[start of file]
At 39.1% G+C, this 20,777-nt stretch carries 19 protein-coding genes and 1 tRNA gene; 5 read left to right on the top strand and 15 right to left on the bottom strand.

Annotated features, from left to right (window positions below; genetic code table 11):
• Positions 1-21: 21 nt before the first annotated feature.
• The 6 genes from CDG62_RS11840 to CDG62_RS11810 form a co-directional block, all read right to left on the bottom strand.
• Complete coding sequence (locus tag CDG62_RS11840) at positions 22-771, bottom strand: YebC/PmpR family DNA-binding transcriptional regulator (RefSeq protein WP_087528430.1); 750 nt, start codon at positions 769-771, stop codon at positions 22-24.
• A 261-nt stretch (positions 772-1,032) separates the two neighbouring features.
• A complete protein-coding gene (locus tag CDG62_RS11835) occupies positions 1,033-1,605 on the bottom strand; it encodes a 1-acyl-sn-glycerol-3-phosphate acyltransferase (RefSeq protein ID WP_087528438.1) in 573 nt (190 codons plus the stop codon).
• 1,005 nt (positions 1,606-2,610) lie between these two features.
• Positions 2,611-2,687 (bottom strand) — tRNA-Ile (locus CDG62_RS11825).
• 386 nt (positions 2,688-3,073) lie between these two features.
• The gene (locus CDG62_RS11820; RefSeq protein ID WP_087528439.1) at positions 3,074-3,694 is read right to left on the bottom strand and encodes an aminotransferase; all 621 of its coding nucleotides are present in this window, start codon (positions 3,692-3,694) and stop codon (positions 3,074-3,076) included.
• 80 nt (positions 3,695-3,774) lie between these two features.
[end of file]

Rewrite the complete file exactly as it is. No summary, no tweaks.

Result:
At 39.1% G+C, this 20,777-nt stretch carries 19 protein-coding genes and 1 tRNA gene; 5 read left to right on the top strand and 15 right to left on the bottom strand.

Annotated features, from left to right (window positions below; genetic code table 11):
• Positions 1-21: 21 nt before the first annotated feature.
• The 6 genes from CDG62_RS11840 to CDG62_RS11810 form a co-directional block, all read right to left on the bottom strand.
• Complete coding sequence (locus tag CDG62_RS11840) at positions 22-771, bottom strand: YebC/PmpR family DNA-binding transcriptional regulator (RefSeq protein WP_087528430.1); 750 nt, start codon at positions 769-771, stop codon at positions 22-24.
• A 261-nt stretch (positions 772-1,032) separates the two neighbouring features.
• A complete protein-coding gene (locus tag CDG62_RS11835) occupies positions 1,033-1,605 on the bottom strand; it encodes a 1-acyl-sn-glycerol-3-phosphate acyltransferase (RefSeq protein ID WP_087528438.1) in 573 nt (190 codons plus the stop codon).
• 1,005 nt (positions 1,606-2,610) lie between these two features.
• Positions 2,611-2,687 (bottom strand) — tRNA-Ile (locus CDG62_RS11825).
• 386 nt (positions 2,688-3,073) lie between these two features.
• The gene (locus CDG62_RS11820; RefSeq protein ID WP_087528439.1) at positions 3,074-3,694 is read right to left on the bottom strand and encodes an aminotransferase; all 621 of its coding nucleotides are present in this window, start codon (positions 3,692-3,694) and stop codon (positions 3,074-3,076) included.
• 80 nt (positions 3,695-3,774) lie between these two features.